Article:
Australian Review: Kogan Agora 4G – Better than putting a rusty nail through your foot?

Performance
When using the Agora 4G, it doesn't feel like a $229 phone. The everyday experience is a lot more seamless than I expected, and almost comparable to high-end flagship phones. The user-interface and touch screen are both responsive, and there's no noticeable lag. Call quality and volume are both good; and I didn’t experience any issues with either cellular or wireless dropouts. To top it off, the Agora 4G's battery life is solid; I was easily able to make it approximately 24 hours without a recharge.

To put the handset through the paces, I tested most of my everyday apps. Twitter and Instagram worked just as well as on high-end handsets, and the only task it struggled with was loading image intensive websites in Chrome. In addition, I had no problems pairing the phone with my LG G Watch.

I also tested out two games on the phone: my time-killing puzzle game of choice Threes and Halfbrick's destruction-fest, Colossatron. While Threes takes a little longer to load on the Agora 4G, the difference in negligible. What really impressed me was that I didn't encounter any slowdown in Colossatron; while Colossatron is a 2D game, there's easily a hundred things happening on screen at once.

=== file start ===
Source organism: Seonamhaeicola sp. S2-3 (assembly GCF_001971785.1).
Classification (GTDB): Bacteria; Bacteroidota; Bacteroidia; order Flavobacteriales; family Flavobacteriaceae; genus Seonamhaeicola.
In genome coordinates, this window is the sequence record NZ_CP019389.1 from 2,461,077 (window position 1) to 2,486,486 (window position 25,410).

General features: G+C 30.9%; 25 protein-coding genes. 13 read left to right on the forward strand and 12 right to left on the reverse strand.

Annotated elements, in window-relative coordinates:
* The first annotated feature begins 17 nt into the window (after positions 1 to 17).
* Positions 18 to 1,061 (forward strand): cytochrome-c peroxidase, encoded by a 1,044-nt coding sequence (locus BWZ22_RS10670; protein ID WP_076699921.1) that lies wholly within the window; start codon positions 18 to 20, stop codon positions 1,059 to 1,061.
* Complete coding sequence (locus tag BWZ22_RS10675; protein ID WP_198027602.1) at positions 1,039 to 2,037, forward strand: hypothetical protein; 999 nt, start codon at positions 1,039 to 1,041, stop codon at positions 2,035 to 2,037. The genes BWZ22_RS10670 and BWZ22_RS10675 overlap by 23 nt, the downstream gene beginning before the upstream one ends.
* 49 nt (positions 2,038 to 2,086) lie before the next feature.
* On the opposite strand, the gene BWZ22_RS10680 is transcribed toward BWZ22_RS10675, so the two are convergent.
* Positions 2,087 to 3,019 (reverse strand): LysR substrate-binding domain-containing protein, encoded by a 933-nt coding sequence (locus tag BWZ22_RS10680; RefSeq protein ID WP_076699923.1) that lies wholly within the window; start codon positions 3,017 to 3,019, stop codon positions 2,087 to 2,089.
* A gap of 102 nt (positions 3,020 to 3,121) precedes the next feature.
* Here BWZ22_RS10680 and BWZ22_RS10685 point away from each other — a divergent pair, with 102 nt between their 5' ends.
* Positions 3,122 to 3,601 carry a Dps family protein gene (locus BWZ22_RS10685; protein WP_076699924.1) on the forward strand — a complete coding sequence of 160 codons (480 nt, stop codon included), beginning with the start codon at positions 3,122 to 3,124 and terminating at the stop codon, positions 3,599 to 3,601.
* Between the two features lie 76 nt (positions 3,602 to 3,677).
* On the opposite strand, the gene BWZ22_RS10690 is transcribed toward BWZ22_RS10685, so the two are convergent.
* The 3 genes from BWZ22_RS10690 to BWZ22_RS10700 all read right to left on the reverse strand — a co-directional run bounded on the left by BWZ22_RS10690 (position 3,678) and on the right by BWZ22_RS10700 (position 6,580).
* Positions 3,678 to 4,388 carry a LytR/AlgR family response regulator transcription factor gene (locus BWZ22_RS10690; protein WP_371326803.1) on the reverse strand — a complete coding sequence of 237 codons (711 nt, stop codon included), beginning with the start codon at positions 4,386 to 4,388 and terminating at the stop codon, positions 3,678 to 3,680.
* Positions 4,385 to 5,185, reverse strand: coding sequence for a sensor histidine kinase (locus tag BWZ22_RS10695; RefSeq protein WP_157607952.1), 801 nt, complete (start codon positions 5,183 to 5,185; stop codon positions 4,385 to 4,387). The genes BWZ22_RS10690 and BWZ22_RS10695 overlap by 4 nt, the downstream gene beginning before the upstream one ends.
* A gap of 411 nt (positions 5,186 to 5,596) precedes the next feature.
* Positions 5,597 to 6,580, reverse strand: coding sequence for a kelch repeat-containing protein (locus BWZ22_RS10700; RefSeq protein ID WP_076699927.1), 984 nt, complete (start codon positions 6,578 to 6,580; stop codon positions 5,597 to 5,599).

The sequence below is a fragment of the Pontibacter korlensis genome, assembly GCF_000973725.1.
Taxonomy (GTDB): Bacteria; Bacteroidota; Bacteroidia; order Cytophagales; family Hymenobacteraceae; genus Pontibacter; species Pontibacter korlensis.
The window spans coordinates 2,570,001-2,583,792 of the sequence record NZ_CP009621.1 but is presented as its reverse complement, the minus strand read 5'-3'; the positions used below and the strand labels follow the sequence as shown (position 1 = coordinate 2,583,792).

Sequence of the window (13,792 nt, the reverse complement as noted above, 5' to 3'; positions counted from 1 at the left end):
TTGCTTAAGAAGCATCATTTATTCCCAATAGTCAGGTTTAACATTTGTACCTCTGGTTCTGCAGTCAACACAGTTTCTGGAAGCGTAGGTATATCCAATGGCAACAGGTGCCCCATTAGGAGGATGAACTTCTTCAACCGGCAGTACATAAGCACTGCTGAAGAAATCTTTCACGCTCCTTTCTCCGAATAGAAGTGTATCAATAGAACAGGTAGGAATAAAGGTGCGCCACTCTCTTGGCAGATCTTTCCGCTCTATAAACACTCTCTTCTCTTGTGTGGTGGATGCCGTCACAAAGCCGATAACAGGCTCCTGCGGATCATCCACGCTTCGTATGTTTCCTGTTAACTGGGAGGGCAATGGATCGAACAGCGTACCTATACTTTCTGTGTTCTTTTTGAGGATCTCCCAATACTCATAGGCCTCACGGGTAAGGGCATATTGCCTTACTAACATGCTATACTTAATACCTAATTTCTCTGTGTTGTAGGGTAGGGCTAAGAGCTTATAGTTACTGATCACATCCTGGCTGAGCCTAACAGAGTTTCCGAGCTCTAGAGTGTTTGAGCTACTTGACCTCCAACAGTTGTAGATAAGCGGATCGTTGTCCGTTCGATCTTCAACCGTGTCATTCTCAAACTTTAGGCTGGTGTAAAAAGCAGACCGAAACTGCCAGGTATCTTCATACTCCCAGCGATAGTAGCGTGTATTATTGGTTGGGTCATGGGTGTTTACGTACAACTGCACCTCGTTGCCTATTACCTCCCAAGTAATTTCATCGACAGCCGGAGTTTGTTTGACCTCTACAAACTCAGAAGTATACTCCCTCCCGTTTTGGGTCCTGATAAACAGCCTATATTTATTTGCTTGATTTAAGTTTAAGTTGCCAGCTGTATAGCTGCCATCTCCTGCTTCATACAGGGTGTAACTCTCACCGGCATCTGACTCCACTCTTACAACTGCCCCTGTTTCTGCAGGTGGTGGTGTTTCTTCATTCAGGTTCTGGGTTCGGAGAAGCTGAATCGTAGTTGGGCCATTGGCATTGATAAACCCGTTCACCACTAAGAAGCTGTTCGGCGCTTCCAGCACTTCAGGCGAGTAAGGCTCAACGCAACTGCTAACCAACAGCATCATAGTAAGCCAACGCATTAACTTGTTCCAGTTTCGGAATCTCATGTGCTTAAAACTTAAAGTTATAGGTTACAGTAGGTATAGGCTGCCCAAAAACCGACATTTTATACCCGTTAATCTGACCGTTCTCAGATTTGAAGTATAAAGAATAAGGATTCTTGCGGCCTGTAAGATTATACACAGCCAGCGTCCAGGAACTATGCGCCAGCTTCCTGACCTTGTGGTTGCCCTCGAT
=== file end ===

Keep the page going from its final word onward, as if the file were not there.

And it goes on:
The only thing that really let me down with Agora 4G is the device's camera. Despite having an eight megapixel sensor (which is the same size as the iPhone 5S), the resulting photos are quite lacklustre. Even with adequate lighting, the results were grainier than they should be – it's almost like someone took the camera from my 2005 Sony Ericson flip phone and made its photos a higher resolution. Actually, that's a bit harsh, that honour is reversed for the front-facing camera; snapping a good selfie is far harder than it should be.

The Agora 4G runs a slightly modified version of Android 4.4.2, but these changes seem to be limited to the operating system's aesthetics. Kogan representatives were unable to confirm whether or not the Agora 4G would receive an upgrade to Android 4.4.4 or Android L. It's worth noting that Kogan's previous phone, the Agora HD+, was never updated from Android 4.2. While this may be more of an issue for power users, it's always a shame to not have access to Android's latest features.

Leave a Reply